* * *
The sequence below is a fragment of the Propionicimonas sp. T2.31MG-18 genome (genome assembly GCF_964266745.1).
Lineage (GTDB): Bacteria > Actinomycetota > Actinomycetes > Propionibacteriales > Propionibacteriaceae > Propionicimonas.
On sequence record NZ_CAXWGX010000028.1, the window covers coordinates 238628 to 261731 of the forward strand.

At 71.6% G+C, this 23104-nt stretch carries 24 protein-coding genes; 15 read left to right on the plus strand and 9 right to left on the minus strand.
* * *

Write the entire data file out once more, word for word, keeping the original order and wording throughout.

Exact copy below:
The sequence below is a fragment of the Propionicimonas sp. T2.31MG-18 genome (genome assembly GCF_964266745.1).
Lineage (GTDB): Bacteria > Actinomycetota > Actinomycetes > Propionibacteriales > Propionibacteriaceae > Propionicimonas.
On sequence record NZ_CAXWGX010000028.1, the window covers coordinates 238628 to 261731 of the forward strand.

At 71.6% G+C, this 23104-nt stretch carries 24 protein-coding genes; 15 read left to right on the plus strand and 9 right to left on the minus strand.